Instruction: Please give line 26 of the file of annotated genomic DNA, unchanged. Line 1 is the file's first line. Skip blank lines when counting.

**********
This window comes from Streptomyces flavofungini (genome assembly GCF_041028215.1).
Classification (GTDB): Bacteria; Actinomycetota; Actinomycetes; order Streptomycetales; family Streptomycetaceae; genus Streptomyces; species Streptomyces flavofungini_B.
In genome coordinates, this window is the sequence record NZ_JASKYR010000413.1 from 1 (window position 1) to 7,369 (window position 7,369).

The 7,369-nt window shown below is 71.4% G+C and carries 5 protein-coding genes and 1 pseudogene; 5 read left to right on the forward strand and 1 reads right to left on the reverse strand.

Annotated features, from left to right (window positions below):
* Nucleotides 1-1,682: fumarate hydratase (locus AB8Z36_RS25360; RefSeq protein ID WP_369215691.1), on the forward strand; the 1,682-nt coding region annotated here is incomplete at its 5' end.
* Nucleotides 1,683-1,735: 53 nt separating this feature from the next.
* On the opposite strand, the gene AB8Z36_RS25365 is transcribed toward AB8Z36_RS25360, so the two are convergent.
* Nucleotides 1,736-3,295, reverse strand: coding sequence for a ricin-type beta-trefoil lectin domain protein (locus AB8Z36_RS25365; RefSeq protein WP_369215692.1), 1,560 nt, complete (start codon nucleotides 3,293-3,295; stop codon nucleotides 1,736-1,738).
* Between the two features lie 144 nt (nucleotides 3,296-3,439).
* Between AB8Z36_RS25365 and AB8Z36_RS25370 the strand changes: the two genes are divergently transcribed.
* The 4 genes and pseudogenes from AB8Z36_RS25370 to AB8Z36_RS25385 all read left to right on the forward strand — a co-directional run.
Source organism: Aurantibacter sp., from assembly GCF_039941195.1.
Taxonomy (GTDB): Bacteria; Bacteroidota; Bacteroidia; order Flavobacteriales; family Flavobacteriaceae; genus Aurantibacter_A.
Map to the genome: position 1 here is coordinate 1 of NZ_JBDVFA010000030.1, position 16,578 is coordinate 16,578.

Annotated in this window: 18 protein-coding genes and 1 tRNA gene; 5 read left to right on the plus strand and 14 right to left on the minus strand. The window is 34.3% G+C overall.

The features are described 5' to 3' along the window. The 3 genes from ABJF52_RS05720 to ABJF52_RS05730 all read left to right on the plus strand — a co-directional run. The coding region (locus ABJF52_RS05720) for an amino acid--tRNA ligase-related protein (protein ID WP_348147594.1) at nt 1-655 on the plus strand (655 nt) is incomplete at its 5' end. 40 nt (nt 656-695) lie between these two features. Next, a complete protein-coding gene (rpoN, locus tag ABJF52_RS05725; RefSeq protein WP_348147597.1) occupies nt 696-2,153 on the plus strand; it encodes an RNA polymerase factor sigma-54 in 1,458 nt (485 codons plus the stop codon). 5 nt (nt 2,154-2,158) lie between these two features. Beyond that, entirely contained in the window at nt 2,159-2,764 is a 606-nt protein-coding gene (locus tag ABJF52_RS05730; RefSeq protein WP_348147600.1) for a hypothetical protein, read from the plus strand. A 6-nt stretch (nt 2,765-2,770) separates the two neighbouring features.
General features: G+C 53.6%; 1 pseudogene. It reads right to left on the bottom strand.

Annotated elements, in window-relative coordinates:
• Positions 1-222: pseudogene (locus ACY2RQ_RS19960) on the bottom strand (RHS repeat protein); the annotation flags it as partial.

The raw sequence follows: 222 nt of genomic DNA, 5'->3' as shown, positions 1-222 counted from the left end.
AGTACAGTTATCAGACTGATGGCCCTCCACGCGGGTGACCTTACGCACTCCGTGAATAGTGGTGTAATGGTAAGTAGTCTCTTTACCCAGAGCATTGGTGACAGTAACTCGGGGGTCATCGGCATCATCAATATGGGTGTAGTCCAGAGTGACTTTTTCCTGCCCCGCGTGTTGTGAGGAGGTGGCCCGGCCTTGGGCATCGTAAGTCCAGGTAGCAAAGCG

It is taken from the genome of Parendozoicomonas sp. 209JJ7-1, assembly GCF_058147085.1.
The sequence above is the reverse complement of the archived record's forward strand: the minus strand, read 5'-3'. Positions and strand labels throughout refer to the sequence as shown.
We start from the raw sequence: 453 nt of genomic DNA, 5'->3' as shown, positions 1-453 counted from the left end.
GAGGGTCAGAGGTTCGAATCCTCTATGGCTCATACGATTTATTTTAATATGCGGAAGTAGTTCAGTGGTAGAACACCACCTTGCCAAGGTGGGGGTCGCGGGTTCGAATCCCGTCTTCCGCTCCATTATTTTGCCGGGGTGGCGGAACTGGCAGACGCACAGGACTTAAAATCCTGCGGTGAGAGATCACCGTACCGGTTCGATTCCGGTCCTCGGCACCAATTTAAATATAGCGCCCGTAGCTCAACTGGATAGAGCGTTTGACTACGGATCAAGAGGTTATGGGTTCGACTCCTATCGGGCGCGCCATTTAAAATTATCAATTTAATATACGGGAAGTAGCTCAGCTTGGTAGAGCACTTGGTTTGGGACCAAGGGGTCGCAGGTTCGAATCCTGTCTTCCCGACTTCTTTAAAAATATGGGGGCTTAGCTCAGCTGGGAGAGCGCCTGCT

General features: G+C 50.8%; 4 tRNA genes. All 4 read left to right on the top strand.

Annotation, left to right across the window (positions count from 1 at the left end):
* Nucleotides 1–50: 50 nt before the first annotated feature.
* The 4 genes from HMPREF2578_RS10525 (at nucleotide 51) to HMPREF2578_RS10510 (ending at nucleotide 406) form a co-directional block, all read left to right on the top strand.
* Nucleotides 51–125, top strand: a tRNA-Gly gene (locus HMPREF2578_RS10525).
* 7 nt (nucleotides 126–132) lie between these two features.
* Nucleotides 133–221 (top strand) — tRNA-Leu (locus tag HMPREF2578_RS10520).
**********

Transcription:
GAGGGTCAGAGGTTCGAATCCTCTATGGCTCATACGATTTATTTTAATATGCGGAAGTAGTTCAGTGGTAGAACACCACCTTGCCAAGGTGGGGGTCGCGGGTTCGAATCCCGTCTTCCGCTCCATTATTTTGCCGGGGTGGCGGAACTGGCAGACGCACAGGACTTAAAATCCTGCGGTGAGAGATCACCGTACCGGTTCGATTCCGGTCCTCGGCACCAATTTAAATATAGCGCCCGTAGCTCAACTGGATAGAGCGTTTGACTACGGATCAAGAGGTTATGGGTTCGACTCCTATCGGGCGCGCCATTTAAAATTATCAATTTAATATACGGGAAGTAGCTCAGCTTGGTAGAGCACTTGGTTTGGGACCAAGGGGTCGCAGGTTCGAATCCTGTCTTCCCGACTTCTTTAAAAATATGGGGGCTTAGCTCAGCTGGGAGAGCGCCTGCT